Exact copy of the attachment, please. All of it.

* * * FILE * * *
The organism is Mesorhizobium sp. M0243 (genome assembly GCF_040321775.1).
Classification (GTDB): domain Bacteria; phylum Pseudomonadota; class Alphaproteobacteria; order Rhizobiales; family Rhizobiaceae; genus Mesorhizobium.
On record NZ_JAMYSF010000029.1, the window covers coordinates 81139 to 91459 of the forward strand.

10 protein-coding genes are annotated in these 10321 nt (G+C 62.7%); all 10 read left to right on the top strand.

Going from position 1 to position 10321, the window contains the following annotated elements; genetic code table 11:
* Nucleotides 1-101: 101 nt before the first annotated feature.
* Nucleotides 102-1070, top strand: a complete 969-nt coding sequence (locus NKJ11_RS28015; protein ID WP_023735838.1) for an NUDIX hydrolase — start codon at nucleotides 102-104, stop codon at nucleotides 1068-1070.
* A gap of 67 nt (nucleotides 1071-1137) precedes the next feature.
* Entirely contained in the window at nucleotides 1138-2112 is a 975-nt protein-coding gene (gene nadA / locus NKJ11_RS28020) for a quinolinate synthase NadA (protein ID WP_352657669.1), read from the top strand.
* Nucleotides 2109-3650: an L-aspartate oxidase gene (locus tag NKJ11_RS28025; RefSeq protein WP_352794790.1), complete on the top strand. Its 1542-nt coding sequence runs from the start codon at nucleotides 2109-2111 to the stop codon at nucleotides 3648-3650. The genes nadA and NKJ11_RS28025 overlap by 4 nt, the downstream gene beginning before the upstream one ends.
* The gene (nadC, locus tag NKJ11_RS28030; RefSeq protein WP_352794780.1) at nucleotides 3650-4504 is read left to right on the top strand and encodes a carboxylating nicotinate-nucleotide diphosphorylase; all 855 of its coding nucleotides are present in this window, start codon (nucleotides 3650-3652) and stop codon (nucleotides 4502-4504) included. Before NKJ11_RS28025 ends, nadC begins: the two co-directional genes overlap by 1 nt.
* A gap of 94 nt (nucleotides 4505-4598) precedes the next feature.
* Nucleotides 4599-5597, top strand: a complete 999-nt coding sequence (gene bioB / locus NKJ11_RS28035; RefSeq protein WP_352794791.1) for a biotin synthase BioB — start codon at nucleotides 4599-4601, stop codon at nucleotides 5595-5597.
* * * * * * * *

The organism is Mesorhizobium sp. M0243 (genome assembly GCF_040321775.1).
Classification (GTDB): domain Bacteria; phylum Pseudomonadota; class Alphaproteobacteria; order Rhizobiales; family Rhizobiaceae; genus Mesorhizobium.
On record NZ_JAMYSF010000029.1, the window covers coordinates 81139 to 91459 of the forward strand.

10 protein-coding genes are annotated in these 10321 nt (G+C 62.7%); all 10 read left to right on the top strand.

Going from position 1 to position 10321, the window contains the following annotated elements; genetic code table 11:
* Nucleotides 1-101: 101 nt before the first annotated feature.
* Nucleotides 102-1070, top strand: a complete 969-nt coding sequence (locus NKJ11_RS28015; protein ID WP_023735838.1) for an NUDIX hydrolase — start codon at nucleotides 102-104, stop codon at nucleotides 1068-1070.
* A gap of 67 nt (nucleotides 1071-1137) precedes the next feature.
* Entirely contained in the window at nucleotides 1138-2112 is a 975-nt protein-coding gene (gene nadA / locus NKJ11_RS28020) for a quinolinate synthase NadA (protein ID WP_352657669.1), read from the top strand.
* Nucleotides 2109-3650: an L-aspartate oxidase gene (locus tag NKJ11_RS28025; RefSeq protein WP_352794790.1), complete on the top strand. Its 1542-nt coding sequence runs from the start codon at nucleotides 2109-2111 to the stop codon at nucleotides 3648-3650. The genes nadA and NKJ11_RS28025 overlap by 4 nt, the downstream gene beginning before the upstream one ends.
* The gene (nadC, locus tag NKJ11_RS28030; RefSeq protein WP_352794780.1) at nucleotides 3650-4504 is read left to right on the top strand and encodes a carboxylating nicotinate-nucleotide diphosphorylase; all 855 of its coding nucleotides are present in this window, start codon (nucleotides 3650-3652) and stop codon (nucleotides 4502-4504) included. Before NKJ11_RS28025 ends, nadC begins: the two co-directional genes overlap by 1 nt.
* A gap of 94 nt (nucleotides 4505-4598) precedes the next feature.
* Nucleotides 4599-5597, top strand: a complete 999-nt coding sequence (gene bioB / locus NKJ11_RS28035; RefSeq protein WP_352794791.1) for a biotin synthase BioB — start codon at nucleotides 4599-4601, stop codon at nucleotides 5595-5597.